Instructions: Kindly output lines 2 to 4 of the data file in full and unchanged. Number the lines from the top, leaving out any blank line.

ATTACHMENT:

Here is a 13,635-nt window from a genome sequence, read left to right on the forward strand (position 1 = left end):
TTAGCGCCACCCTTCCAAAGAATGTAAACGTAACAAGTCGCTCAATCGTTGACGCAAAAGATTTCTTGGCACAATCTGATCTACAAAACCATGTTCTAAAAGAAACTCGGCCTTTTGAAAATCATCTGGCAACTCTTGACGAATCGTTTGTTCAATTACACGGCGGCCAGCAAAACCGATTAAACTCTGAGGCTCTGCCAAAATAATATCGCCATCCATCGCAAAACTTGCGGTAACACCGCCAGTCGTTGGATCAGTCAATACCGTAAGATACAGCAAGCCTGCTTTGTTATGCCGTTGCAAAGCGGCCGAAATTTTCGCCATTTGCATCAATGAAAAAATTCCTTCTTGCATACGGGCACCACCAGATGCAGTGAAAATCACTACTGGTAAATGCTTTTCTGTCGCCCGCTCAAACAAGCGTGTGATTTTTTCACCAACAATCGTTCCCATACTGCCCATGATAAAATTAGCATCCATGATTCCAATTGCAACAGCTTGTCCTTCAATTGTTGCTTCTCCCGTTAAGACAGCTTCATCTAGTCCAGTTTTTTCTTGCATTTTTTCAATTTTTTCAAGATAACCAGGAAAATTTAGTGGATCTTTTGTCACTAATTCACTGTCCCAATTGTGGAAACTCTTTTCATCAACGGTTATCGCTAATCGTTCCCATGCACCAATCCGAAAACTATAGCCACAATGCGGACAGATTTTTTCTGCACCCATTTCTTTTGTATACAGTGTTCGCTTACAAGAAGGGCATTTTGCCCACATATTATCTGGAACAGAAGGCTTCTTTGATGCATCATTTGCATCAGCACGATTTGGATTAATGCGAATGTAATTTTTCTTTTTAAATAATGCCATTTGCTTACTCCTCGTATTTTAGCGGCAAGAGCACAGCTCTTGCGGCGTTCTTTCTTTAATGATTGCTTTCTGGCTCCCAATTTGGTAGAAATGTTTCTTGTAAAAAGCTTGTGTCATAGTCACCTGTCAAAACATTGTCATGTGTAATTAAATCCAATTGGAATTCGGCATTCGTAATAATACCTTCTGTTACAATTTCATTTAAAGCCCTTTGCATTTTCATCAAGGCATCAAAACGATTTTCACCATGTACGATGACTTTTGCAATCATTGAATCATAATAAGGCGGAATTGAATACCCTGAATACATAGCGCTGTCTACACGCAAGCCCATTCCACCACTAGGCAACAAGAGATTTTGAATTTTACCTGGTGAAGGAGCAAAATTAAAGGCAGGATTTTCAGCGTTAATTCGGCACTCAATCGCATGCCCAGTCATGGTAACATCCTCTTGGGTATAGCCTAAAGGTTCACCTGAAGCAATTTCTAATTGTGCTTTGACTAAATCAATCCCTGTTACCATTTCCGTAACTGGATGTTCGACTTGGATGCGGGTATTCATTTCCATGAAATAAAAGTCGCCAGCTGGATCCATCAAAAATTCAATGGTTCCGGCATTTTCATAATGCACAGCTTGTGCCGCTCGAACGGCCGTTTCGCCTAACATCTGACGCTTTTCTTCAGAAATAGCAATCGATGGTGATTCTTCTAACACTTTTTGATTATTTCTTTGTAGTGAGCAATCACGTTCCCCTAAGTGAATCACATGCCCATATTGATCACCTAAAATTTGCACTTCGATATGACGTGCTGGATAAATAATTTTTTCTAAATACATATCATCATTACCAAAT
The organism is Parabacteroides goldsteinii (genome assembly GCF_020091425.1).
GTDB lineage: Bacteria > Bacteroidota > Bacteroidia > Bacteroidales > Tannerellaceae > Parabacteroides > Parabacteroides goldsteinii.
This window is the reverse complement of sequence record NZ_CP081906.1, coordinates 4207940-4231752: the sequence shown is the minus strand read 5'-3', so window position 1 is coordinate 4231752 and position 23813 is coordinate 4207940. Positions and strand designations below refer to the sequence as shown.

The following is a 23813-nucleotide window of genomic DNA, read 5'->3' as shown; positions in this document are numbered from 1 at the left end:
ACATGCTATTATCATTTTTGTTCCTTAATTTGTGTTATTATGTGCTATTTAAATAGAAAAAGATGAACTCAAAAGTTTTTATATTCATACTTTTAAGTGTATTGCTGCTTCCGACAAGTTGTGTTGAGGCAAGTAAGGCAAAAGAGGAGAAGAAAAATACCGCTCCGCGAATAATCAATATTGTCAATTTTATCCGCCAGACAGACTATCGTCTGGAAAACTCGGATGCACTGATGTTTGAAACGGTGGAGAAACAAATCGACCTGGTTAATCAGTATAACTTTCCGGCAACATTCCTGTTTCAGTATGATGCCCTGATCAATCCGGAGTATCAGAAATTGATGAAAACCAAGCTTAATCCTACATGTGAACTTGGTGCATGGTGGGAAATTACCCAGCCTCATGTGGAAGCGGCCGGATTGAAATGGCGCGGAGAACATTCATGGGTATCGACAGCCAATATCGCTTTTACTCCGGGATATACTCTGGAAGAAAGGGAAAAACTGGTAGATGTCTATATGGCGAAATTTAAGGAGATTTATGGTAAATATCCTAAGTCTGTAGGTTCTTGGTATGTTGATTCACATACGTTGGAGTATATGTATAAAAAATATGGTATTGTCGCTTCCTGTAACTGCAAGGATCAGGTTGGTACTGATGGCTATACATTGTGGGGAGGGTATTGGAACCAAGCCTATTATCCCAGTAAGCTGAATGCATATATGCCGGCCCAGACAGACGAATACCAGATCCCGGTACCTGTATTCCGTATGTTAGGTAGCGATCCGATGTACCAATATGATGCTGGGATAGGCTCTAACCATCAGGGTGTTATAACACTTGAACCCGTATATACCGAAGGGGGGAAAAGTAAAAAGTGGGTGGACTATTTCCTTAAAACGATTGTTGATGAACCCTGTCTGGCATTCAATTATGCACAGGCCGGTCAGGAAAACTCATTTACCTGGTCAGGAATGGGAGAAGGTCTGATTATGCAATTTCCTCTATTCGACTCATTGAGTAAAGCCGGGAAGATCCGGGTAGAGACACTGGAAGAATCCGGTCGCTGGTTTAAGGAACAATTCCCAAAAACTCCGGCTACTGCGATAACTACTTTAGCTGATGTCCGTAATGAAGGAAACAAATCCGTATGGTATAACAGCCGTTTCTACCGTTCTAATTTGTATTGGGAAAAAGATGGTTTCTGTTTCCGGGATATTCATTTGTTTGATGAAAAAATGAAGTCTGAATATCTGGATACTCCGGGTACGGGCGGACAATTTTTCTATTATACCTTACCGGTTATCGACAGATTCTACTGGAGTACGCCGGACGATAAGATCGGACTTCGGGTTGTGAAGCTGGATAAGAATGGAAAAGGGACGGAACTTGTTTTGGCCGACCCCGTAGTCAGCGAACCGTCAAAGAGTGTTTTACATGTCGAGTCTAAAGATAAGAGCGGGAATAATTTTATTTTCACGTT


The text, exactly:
TTAGCGCCACCCTTCCAAAGAATGTAAACGTAACAAGTCGCTCAATCGTTGACGCAAAAGATTTCTTGGCACAATCTGATCTACAAAACCATGTTCTAAAAGAAACTCGGCCTTTTGAAAATCATCTGGCAACTCTTGACGAATCGTTTGTTCAATTACACGGCGGCCAGCAAAACCGATTAAACTCTGAGGCTCTGCCAAAATAATATCGCCATCCATCGCAAAACTTGCGGTAACACCGCCAGTCGTTGGATCAGTCAATACCGTAAGATACAGCAAGCCTGCTTTGTTATGCCGTTGCAAAGCGGCCGAAATTTTCGCCATTTGCATCAATGAAAAAATTCCTTCTTGCATACGGGCACCACCAGATGCAGTGAAAATCACTACTGGTAAATGCTTTTCTGTCGCCCGCTCAAACAAGCGTGTGATTTTTTCACCAACAATCGTTCCCATACTGCCCATGATAAAATTAGCATCCATGATTCCAATTGCAACAGCTTGTCCTTCAATTGTTGCTTCTCCCGTTAAGACAGCTTCATCTAGTCCAGTTTTTTCTTGCATTTTTTCAATTTTTTCAAGATAACCAGGAAAATTTAGTGGATCTTTTGTCACTAATTCACTGTCCCAATTGTGGAAACTCTTTTCATCAACGGTTATCGCTAATCGTTCCCATGCACCAATCCGAAAACTATAGCCACAATGCGGACAGATTTTTTCTGCACCCATTTCTTTTGTATACAGTGTTCGCTTACAAGAAGGGCATTTTGCCCACATATTATCTGGAACAGAAGGCTTCTTTGATGCATCATTTGCATCAGCACGATTTGGATTAATGCGAATGTAATTTTTCTTTTTAAATAATGCCATTTGCTTACTCCTCGTATTTTAGCGGCAAGAGCACAGCTCTTGCGGCGTTCTTTCTTTAATGATTGCTTTCTGGCTCCCAATTTGGTAGAAATGTTTCTTGTAAAAAGCTTGTGTCATAGTCACCTGTCAAAACATTGTCATGTGTAATTAAATCCAATTGGAATTCGGCATTCGTAATAATACCTTCTGTTACAATTTCATTTAAAGCCCTTTGCATTTTCATCAAGGCATCAAAACGATTTTCACCATGTACGATGACTTTTGCAATCATTGAATCATAATAAGGCGGAATTGAATACCCTGAATACATAGCGCTGTCTACACGCAAGCCCATTCCACCACTAGGCAACAAGAGATTTTGAATTTTACCTGGTGAAGGAGCAAAATTAAAGGCAGGATTTTCAGCGTTAATTCGGCACTCAATCGCATGCCCAGTCATGGTAACATCCTCTTGGGTATAGCCTAAAGGTTCACCTGAAGCAATTTCTAATTGTGCTTTGACTAAATCAATCCCTGTTACCATTTCCGTAACTGGATGTTCGACTTGGATGCGGGTATTCATTTCCATGAAATAAAAGTCGCCAGCTGGATCCATCAAAAATTCAATGGTTCCGGCATTTTCATAATGCACAGCTTGTGCCGCTCGAACGGCCGTTTCGCCTAACATCTGACGCTTTTCTTCAGAAATAGCAATCGATGGTGATTCTTCTAACACTTTTTGATTATTTCTTTGTAGTGAGCAATCACGTTCCCCTAAGTGAATCACATGCCCATATTGATCACCTAAAATTTGCACTTCGATATGACGTGCTGGATAAATAATTTTTTCTAAATACATATCATCATTACCAAAT
The organism is Parabacteroides goldsteinii (genome assembly GCF_020091425.1).
GTDB lineage: Bacteria > Bacteroidota > Bacteroidia > Bacteroidales > Tannerellaceae > Parabacteroides > Parabacteroides goldsteinii.